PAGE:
This column updates the original Vox columns by Barry Eichengreen and Kevin O’Rourke comparing today’s global crisis to the Great Depression. The three previous columns have shattered all Vox readership records with over 450,000 views. This latest edition covers up to February 2010 showing that, while there is cause for optimism, there is no room for complacency.
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Official statistics for US high school graduation rates mask a growing educational divide. This column presents research showing that a record number of Americans are going to university – while an increasing number are dropping out of high school. This poses major social challenges for the United States.
Originally posted 17 November 2007, this Vox column is more relevant than ever arguing that adopting the euro is effectively irreversible. Leaving would require lengthy preparations, which, given the anticipated devaluation, would trigger the mother of all financial crises. National households and firms would shift deposits to other Eurozone banks producing a system-wide bank run. Investors, trying to escape, would create a bond-market crisis. Here is what the train wreck would look like.
Eurozone policy seems driven by market sentiment. This column argues that fear and panic led to excessive, and possibly self-defeating, austerity in the south while failing to induce offsetting stimulus in the north. The resulting deflation bias produced the double-dip recession and perhaps more dire consequences. As it becomes obvious that austerity produces unnecessary suffering, millions may seek liberation from ‘euro shackles’.
Debt is the crux of advanced economies’ current policy debates. Some argue for fiscal expansion to avoid recession and deflation. Others claim that you can’t solve a debt-created problem with more debt. This column explains the core logic of a new model by Eggertsson and Krugman in which debt shocks and policy reactions can be examined. Relying on heterogeneous agents, the model naturally produces the paradox of thrift but also finds new supply-side paradoxes, those of toil and flexibility. The model suggests that most economists have been misthinking the issues and that actual policy in the US and EU is misguided.
A recent ECB household-wealth survey was interpreted by the media as evidence that poor Germans shouldn’t have to pay for southern Europe. This column takes a look at the numbers. Whilst it’s true that median German households are poor compared to their southern European counterparts, Germany itself is wealthy. Importantly, this wealth is very unequally distributed, but the issue of unequal distribution doesn’t feature much in the press. The debate in Germany creates an inaccurate perception among less wealthy Germans that transfers are unfair.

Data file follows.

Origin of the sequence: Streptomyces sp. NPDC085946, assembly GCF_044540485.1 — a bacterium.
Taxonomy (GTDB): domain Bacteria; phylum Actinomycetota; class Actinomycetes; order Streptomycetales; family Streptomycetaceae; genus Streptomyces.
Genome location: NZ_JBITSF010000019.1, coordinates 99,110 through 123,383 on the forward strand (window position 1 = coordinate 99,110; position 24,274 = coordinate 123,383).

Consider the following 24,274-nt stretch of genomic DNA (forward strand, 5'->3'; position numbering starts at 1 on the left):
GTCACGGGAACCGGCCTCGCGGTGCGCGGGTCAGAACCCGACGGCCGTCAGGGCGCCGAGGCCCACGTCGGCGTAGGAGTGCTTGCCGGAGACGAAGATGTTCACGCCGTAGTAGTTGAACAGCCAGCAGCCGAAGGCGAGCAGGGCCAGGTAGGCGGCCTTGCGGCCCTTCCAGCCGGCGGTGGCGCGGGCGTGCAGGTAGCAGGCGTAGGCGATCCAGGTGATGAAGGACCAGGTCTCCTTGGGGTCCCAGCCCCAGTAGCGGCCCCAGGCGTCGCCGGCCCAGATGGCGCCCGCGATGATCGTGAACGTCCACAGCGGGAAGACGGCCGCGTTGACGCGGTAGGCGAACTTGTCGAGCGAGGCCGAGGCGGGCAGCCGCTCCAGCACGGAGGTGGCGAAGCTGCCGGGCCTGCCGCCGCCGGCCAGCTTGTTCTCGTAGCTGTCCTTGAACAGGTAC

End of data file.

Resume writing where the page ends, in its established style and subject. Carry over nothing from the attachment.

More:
It is still not clear among economic historians why the Industrial Revolution actually took place in 18th century Britain. This column explains that it is the British Empire’s success in international trade that created Britain’s high wage, cheap energy economy, and it was the spring board for the Industrial Revolution.
The house and equity price busts on top of a credit crunch make this an unprecedented crisis for the modern US economy; its real economy effects are thus difficult to assess. This column provides insights based on evidence from 122 recessions in 21 advanced nations since 1960. Findings suggest recessions in such circumstances are much costlier and slightly longer. But the outcome can be affected by policy, and it’s high time that policymakers act swiftly and decisively.
It’s no longer safe to assert that trade’s impact on the income distribution in wealthy countries is fairly minor. There’s a good case that it is big, and getting bigger. I’m not endorsing protectionism, but free-traders need better answers to the anxieties of globalisation’s losers.
Slavery, according to historical accounts, played an important role in Africa’s underdevelopment. It fostered ethnic fractionalisation and undermined effective states. The largest numbers of slaves were taken from areas that were the most underdeveloped politically at the end of the 19th century and are the most ethnically fragmented today. Recent research suggests that without the slave trades, 72% of Africa’s income gap with the rest of the world would not exist today.
Most of Africa spent two generations under colonial rule. This column argues that, contrary to some recent commentaries highlighting the benefits of colonialism, it is this intense experience that has significantly retarded economic development across the continent. Relative to any plausible counterfactual, Africa is poorer today than it would have been had colonialism not occurred.